The CTU leadership has been speaking much about using the next two political elections to create a campaign to improve public education in Chicago. At the January House of Delegates, we finally saw the results of those discussions, with the rushed motion to create the Independent Political Organization, or IPO.
The real issue is how this election campaign will be run, on what basis. The union leadership have acknowledged that the Democratic Party is the problem – in Illinois, Democrats rule the city and every position of power, as far as the eye can see, so this is hardly a radical conclusion.
The working class, in Chicago, and elsewhere, has a low rate of voter participation in elections. This has a material cause – many working people in Chicago see that their interests are not represented within the Democratic Party, and they therefore do not have the motivation to participate in elections. “Why get up early and stand in line to vote when it won’t matter?”
One axis of what Karen Lewis and Jesse Sharkey have been proposing is to sign up lots of voters, in order to alter the political balance in the city and the state. Certainly, if working people had an option to vote for, if they saw their interests – including their interest in a good public education for their children --represented in the election, they might turn out in numbers that would matter. I and others have argued that many working people could be excited if Karen Lewis ran for Mayor – she has led the biggest fight against him, and stood up for working people publicly in a way that drew national attention.
But what we have so far is nothing of the sort. Our leadership has spent a lot of time denouncing Bruce Rauner – who’s given us plenty of reasons to denounce him: support for charters, attacks on our union, calling for LOWERING the minimum wage. The problem is that union leadership has given some indications that they will support Pat Quinn in this year’s governor’s race. And they pushed to endorse Will Guzzardi for the state assembly in Logan Square, an ambitious young Democrat.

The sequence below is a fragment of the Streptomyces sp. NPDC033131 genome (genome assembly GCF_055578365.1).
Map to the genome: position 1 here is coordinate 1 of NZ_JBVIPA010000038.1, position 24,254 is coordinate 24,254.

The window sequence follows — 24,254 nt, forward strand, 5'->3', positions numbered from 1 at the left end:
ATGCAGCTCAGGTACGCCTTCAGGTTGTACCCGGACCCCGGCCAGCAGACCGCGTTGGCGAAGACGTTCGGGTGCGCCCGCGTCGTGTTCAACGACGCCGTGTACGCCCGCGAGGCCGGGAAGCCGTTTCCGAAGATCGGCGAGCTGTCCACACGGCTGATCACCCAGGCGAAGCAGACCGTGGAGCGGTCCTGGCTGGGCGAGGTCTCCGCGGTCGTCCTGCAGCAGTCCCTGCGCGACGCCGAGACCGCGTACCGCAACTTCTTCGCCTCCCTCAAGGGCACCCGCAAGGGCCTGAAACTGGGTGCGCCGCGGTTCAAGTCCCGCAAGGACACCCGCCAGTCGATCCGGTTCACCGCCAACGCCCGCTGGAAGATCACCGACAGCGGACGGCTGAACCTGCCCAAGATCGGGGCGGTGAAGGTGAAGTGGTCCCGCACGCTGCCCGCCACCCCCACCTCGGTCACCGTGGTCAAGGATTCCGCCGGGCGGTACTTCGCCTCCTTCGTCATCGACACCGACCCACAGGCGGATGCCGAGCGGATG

While Guzzardi opposed school closings, it should be noted that he did so on the basis that there were “parents with strollers,” ie, young middle class parents, coming to the area, and who would fill up the schools. Guzzardi himself seems to want to position himself to win the left-liberal, reformist vote – his position on the closings is not that of someone defending the interests of working people.
The IPO may turn into a re-run of the race in 2006, where the SEIU supported, and won a number of aldermanic races. The Big Box ordinance they pushed did not pass, and those alderman were absorbed into the existing Democratic Political machine, routinely voting for Daley’s budgets that had cuts for education and other social services. But it could be an opportunity to provide a real break – one that give thousands of people in Chicago something to vote for, and provides a way for us teachers to broaden our base of support among those whose children we teach.